While the signaling component, Bag1, has been shown to physically associate with the ATPase domain of Hsp70, its low relative abundance (<1% that of Hsp70) has made its role in regulating cell growth difficult to understand. Studies by R. Morimoto (Evanston, IL) and co‐workers now explain the mystery: under normal conditions, Bag1 binds to and activates Raf‐1/ERK kinase, but, under stress conditions, the large quantity of newly induced Hsp70 competes effectively with Raf‐1 for binding Bag1, inactivating Raf‐1 and thereby shutting off DNA synthesis and cell growth (Song et al., 2001).

K. Liberek (Gdansk, Poland) and co‐workers described a new role for the bacterial hexameric AAA protein, ClpB, in which it cooperates with the DnaK (Hsp70), DnaJ and GrpE chaperones in enabling DNA replication of the broad‐host‐range plasmid RK2. In vitro, this set of components acted to convert a dimeric form of the RK2 replication initiation protein, TrfA, to its functional monomer. This dissociating action resembles an already described action for ClpB in disrupting protein aggregates.

K. Nagata (Kyoto, Japan) reported a role for an endoplasmic reticulum (ER) stress‐induced mannose 8‐lectin, called EDEM (ER degradation‐enhancing mannosidase‐like protein). This 74‐kDa type II transmembrane protein has a large lumenal domain with homology to α‐1,2 mannosidases, but it does not exhibit mannosidase activity. EDEM could, however, bind man‐8 glycans, associate with misfolded α1‐antitrypsin and accelerate degradation of the protein in cultured cells. In another talk on ER quality control by G. Lederkremer (Tel Aviv, Israel), ER‐retained proteins, such as uncleaved precursors of soluble asialoglycoprotein receptor H2a and unassembled major histocompatibility complex (MHC) Class I heavy chains, were reported to accumulate in the presence of proteasomal inhibitors. They were found in an enclosed compartment adjacent to the centrosome, along with calnexin/calreticulin. The compartment, which did not co‐stain with antibodies to β‐COP and γ‐tubulin, was proposed to be a quality‐control compartment located in the vicinity of cytosolic aggresomes.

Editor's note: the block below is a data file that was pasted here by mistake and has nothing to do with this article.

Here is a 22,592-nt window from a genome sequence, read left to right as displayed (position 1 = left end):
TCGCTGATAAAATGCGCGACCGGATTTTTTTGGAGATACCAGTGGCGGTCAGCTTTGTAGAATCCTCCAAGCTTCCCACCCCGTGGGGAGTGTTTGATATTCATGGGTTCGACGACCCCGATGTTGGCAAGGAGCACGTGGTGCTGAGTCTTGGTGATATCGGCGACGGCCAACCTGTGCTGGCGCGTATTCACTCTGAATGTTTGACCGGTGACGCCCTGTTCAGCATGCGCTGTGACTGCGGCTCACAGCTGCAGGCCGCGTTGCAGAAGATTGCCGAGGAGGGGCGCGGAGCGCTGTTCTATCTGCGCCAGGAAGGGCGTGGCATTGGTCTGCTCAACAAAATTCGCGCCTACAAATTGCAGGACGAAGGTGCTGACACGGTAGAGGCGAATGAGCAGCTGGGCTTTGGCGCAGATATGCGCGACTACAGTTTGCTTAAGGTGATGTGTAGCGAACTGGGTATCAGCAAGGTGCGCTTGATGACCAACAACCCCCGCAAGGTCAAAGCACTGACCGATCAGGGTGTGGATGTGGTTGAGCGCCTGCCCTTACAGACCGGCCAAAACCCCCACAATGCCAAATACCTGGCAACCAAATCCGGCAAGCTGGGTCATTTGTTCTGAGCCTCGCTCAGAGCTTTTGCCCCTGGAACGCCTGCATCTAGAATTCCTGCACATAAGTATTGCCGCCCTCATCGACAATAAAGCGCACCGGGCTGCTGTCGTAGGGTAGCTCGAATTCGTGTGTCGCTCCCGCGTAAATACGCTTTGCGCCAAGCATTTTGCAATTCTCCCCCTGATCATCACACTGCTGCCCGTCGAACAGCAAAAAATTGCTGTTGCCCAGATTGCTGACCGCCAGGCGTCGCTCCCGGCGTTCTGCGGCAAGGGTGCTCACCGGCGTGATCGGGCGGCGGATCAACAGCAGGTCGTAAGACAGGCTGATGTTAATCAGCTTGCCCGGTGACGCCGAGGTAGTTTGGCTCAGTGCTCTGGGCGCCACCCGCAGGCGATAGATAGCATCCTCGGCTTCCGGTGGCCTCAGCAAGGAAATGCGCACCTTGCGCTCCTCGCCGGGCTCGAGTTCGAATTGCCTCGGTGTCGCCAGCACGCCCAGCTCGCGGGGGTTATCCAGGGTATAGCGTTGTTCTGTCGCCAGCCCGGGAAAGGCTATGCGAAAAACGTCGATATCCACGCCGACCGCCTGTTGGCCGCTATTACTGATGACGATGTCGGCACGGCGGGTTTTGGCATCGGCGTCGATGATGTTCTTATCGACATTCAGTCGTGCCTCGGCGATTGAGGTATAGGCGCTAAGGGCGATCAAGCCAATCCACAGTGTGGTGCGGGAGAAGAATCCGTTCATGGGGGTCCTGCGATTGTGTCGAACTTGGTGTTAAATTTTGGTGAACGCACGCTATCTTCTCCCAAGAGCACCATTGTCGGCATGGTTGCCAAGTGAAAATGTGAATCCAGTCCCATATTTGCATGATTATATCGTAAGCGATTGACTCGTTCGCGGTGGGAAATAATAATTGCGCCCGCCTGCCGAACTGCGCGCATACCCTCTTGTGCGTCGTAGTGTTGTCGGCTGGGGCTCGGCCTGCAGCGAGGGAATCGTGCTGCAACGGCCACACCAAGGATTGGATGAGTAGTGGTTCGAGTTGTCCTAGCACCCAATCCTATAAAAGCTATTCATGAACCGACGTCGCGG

Chaperone action in membrane insertion and translocation

A contemporary understanding of components mediating targeting and incorporation of integral membrane proteins of Escherichia coli into the lipid bilayer was presented by M. Müller (Freiburg, Germany). The nascent chains of such proteins interact through signal anchor sequences with the signal recognition particle (SRP) system (Ffh,4.5S RNA/FtsY), which directs the chains co‐translationally to the SecYE translocon. Subsequent translocation of large hydrophilic segments of integral membrane proteins may require the action of the SecA motor to drive chain insertion into the SecYE translocon. Thus, the SRP and SecA systems may cooperate sequentially in directing membrane targeting and insertion of integral membrane proteins (Neumann‐Haefelin et al., 2000). When integration of the multi‐spanning mannitol A protein was studied with inside‐out membrane vesicles, an additional, recently identified component came into play. Cross‐links between transmembrane (TM) domains 1–3 and YidC, an essential 6‐TM domain component of the bacterial inner membrane, were observed. YidC may have a role in binding and bundling transmembrane α‐helices before their release into the membrane lipids (Beck et al., 2001).